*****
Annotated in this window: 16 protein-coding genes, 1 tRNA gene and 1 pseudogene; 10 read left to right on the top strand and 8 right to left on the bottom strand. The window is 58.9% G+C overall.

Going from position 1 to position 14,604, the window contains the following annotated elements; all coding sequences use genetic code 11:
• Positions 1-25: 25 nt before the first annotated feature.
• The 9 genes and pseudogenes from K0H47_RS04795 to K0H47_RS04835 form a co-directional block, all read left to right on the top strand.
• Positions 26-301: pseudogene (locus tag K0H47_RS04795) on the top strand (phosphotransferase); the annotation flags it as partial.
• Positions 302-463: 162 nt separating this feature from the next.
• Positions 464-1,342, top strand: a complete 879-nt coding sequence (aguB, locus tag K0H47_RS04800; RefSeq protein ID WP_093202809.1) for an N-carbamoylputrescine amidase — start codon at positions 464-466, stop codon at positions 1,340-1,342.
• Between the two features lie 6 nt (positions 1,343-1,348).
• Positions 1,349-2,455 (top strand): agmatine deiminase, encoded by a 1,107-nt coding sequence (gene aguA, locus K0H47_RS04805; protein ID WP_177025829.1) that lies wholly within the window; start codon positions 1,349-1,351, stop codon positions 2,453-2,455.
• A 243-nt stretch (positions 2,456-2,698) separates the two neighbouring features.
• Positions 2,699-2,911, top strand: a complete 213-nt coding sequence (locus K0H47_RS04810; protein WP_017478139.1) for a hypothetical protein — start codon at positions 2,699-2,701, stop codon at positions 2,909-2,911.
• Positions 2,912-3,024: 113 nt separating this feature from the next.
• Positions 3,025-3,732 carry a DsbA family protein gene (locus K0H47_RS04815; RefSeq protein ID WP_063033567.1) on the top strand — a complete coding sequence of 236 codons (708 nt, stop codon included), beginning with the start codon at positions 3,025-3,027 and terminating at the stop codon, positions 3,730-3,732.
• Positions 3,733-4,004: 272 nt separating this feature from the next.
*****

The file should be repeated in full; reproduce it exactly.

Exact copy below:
Annotated in this window: 16 protein-coding genes, 1 tRNA gene and 1 pseudogene; 10 read left to right on the top strand and 8 right to left on the bottom strand. The window is 58.9% G+C overall.

Going from position 1 to position 14,604, the window contains the following annotated elements; all coding sequences use genetic code 11:
• Positions 1-25: 25 nt before the first annotated feature.
• The 9 genes and pseudogenes from K0H47_RS04795 to K0H47_RS04835 form a co-directional block, all read left to right on the top strand.
• Positions 26-301: pseudogene (locus tag K0H47_RS04795) on the top strand (phosphotransferase); the annotation flags it as partial.
• Positions 302-463: 162 nt separating this feature from the next.
• Positions 464-1,342, top strand: a complete 879-nt coding sequence (aguB, locus tag K0H47_RS04800; RefSeq protein ID WP_093202809.1) for an N-carbamoylputrescine amidase — start codon at positions 464-466, stop codon at positions 1,340-1,342.
• Between the two features lie 6 nt (positions 1,343-1,348).
• Positions 1,349-2,455 (top strand): agmatine deiminase, encoded by a 1,107-nt coding sequence (gene aguA, locus K0H47_RS04805; protein ID WP_177025829.1) that lies wholly within the window; start codon positions 1,349-1,351, stop codon positions 2,453-2,455.
• A 243-nt stretch (positions 2,456-2,698) separates the two neighbouring features.
• Positions 2,699-2,911, top strand: a complete 213-nt coding sequence (locus K0H47_RS04810; protein WP_017478139.1) for a hypothetical protein — start codon at positions 2,699-2,701, stop codon at positions 2,909-2,911.
• Positions 2,912-3,024: 113 nt separating this feature from the next.
• Positions 3,025-3,732 carry a DsbA family protein gene (locus K0H47_RS04815; RefSeq protein ID WP_063033567.1) on the top strand — a complete coding sequence of 236 codons (708 nt, stop codon included), beginning with the start codon at positions 3,025-3,027 and terminating at the stop codon, positions 3,730-3,732.
• Positions 3,733-4,004: 272 nt separating this feature from the next.